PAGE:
Ethical approval

All procedures performed in studies involving human participants were in accordance with the ethical standards of the American University of Beirut’s IRB and with the 1964 Helsinki declaration and its later amendments or comparable ethical standards. Informed consent was waived since all studies were clinically indicated; patient data contained no identifiable information and was evaluated retrospectively.

Image acquisition

CTPA was performed using a 256-channel computed tomography scanner (Philips Brilliance iCT, Philips Healthcare, The Netherlands). Patients were positioned supine with arms resting on the gantry above the head. Anterior-posterior scout was performed, with a scan range from the apices (2 cm above the 1st rib) to the diaphragm (2 cm below the lowest costophrenic recess). Breath-hold, with a mouth open breathing technique, was employed to reduce hyperventilation and Valsalva. Scan range was from the lung apices to the costophrenic angles. CT scan parameters employed in each protocol were: Detector width of 256 × 0.625 mm, pitch of 0.981:1 ratio, rotation time of 0.27 s, 100 kVp, 140 mA, with x, y and z-axis modulation (DoseRight), craniocaudal scan direction, and model-based iterative reconstruction (IMR2).

Contrast media administration

Contrast bolus geometry

Vessel opacification for all cases was measured by placing a region of interest (ROI) over the main pulmonary trunk. A time attenuation curve in Hounsfield units (HU) was calculated and the desired peak opacification was recorded. The patient-specific protocol employed the test bolus technique[1] where the ROI was plotted inside the main pulmonary trunk with a small amount of contrast material (5 mL) injected at the same rate as the main bolus. This ROI assessed the time to peak (TTP) and determined the arteriovenous circulation time for pulmonary vasculature.[1,7,12]

Contrast media acquisition

Contrast and saline chaser were injected with an automated dual-barrel power injector (CT Emotion, Ullrich, Germany) through a 20G venous catheter in the right arm.[13,14] The patient-specific contrast formula employed iodinated contrast (Omnipaque 350 mgI/mL; General Electric, USA) intravenously injected at a flow rate of 4.5 mL/s. Contrast media volume was calculated according to an empirically derived formula:[15] CV = (ST+TTP-OVWP)×FR. Where ST is the scan time (s), TTP (s) is as described above, OVWP is the optimal venous washout phase (6 s), and FR is the flow rate (mL/s). ST differs for each patient based on the distance between the apices and diaphragm of the thorax. Patients were excluded if they were unable to have a right-sided injection site in the cubital fossa with a flow rate of 4.5 mL/s.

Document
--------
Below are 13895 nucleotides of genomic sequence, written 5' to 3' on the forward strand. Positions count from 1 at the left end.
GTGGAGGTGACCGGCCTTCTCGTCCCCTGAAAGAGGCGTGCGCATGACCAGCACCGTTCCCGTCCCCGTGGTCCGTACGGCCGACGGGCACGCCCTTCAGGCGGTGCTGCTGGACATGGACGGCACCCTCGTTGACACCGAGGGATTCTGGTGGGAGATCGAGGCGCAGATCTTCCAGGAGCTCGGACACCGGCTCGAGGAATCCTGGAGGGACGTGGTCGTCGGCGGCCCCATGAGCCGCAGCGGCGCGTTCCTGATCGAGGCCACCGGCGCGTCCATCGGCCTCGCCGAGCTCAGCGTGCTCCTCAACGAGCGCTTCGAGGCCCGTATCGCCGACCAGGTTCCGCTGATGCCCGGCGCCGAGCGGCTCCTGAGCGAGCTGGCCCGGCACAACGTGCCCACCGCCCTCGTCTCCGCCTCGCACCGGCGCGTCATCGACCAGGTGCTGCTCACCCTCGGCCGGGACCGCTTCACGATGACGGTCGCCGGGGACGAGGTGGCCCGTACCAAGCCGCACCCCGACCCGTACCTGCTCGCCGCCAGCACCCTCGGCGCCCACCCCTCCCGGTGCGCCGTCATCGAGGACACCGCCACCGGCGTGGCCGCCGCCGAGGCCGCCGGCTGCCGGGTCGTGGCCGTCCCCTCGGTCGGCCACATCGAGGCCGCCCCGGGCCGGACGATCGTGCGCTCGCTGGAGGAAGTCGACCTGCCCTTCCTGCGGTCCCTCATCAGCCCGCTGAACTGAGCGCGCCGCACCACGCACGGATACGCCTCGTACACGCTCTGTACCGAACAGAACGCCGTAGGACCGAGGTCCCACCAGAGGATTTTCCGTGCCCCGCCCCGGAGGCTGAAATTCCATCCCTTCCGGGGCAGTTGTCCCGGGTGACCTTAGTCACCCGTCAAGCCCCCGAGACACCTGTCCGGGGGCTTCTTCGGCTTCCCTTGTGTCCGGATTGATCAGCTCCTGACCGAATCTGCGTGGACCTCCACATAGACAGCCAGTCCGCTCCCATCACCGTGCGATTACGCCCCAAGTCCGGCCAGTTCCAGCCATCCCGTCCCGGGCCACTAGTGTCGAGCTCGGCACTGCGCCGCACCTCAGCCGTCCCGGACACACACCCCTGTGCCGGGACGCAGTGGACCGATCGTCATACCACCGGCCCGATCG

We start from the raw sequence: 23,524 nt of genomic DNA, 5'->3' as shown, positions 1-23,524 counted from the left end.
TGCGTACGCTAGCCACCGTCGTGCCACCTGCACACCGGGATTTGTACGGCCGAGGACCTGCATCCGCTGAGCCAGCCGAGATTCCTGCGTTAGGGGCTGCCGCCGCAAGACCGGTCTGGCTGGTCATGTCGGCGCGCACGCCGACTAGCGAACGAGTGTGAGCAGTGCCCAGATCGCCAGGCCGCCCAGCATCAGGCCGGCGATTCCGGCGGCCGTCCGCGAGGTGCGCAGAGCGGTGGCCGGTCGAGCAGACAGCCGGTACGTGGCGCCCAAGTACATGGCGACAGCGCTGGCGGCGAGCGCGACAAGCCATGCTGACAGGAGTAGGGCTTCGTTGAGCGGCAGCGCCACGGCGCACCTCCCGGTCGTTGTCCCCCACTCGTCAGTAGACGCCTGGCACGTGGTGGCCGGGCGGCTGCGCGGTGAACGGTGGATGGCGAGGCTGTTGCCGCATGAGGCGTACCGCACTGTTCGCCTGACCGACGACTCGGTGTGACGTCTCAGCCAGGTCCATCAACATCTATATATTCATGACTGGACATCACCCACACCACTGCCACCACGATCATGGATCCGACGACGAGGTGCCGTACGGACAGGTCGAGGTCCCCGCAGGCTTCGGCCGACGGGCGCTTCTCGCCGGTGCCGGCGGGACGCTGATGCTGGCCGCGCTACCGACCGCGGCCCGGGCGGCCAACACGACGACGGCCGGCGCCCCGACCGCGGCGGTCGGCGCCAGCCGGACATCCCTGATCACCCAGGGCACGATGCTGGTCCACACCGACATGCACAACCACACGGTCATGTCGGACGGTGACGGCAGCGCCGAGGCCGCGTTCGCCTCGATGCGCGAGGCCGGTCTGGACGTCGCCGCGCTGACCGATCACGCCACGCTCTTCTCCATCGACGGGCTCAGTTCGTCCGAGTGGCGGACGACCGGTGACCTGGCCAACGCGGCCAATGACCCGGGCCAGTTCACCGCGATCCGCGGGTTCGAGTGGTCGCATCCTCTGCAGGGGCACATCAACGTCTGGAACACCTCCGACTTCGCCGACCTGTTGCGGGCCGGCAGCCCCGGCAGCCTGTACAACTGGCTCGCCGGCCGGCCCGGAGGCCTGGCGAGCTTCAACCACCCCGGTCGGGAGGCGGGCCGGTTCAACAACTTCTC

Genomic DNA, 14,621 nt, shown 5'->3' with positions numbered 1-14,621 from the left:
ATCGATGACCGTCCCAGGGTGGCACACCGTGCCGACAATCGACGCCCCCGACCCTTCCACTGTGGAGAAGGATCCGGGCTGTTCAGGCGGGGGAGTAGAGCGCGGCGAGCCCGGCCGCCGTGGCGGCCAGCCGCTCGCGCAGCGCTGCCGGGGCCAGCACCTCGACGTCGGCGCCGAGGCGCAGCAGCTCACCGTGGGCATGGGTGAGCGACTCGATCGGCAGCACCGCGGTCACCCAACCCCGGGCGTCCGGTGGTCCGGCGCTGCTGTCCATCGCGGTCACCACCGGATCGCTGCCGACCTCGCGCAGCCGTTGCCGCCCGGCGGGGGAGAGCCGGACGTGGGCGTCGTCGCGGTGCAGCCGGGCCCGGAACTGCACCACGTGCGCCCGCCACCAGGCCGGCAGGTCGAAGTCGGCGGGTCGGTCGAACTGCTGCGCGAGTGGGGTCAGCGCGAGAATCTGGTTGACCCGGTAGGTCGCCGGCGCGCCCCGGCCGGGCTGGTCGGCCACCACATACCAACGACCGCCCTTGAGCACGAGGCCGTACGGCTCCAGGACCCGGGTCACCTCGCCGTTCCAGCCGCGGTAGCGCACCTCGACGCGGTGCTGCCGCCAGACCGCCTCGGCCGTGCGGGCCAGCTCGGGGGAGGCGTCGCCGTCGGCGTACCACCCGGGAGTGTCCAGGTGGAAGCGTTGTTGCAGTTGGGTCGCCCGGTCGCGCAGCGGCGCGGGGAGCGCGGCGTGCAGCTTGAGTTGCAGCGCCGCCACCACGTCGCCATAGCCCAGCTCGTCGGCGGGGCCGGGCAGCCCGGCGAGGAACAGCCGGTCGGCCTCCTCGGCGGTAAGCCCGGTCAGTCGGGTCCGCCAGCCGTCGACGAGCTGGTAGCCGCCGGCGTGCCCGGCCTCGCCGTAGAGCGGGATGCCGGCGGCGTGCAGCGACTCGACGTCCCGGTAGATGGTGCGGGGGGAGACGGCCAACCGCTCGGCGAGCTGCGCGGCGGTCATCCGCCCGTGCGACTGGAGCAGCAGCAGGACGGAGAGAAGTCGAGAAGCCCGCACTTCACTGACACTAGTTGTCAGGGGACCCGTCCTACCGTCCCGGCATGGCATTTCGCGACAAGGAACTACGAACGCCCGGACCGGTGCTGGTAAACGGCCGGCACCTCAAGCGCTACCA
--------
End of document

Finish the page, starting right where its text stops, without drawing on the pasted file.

Radiation dose measurement

For each of the CT scans, an individual effective dose (Eff [mSv]) was calculated from the dose-length products (DLP [mGy × cm]), which were recorded from the patient protocol. A normalized conversion factor (k [mSv/mGy × cm]) for the chest – 0.014 mSv/mGy × cm – was used to calculate the Eff:[16] Eff = DLP × k.[4]

Image assessment

Technical inclusion criteria ensuring correct scan range and anatomical inclusion of the origin, pathway, and termination of the pulmonary vasculature were applied to all cases by two expert radiologists (not included in the study proper). Quantitative measurements of all images were performed using a primary reporting workstation (IntelliSpace, Philips Healthcare, Netherlands) with a GSDF-calibrated 3 megapixel monitor. Illumination was adjusted at 25–32 lux,[17] with a calibrated photometer (Chroma meter CL-200).

Quantitative analysis

Opacification in HU was measured for all cases in the trans-axial images within the largest circular ROI that would fit within the lumen and exclude the vessel wall. The mean cross-sectional opacification profile of 8 central segments and 11 peripheral pulmonary arteries were measured. In cases where PE was identified, care was taken not to include the emboli within the measurements. Arterial and venous measurements took place at the heart, pulmonary trunk, segmental, and subsegmental pulmonary vasculature and each measurement were no <2 mm in diameter [Figure 1]. The location of the arteries and veins was as follows: Central pulmonary vasculature (trunk, right and left pulmonary arteries, and left superior and inferior pulmonary veins); pulmonary segments; right upper lobe (anterior and posterior), right middle lobe (lateral and medial), right lower lobe (anterior and posterior basal), left upper lobe (apicoposterior and inferior lingular), and left lower lobe (anteromedial basal and posterior basal); and superior vena cava (SVC).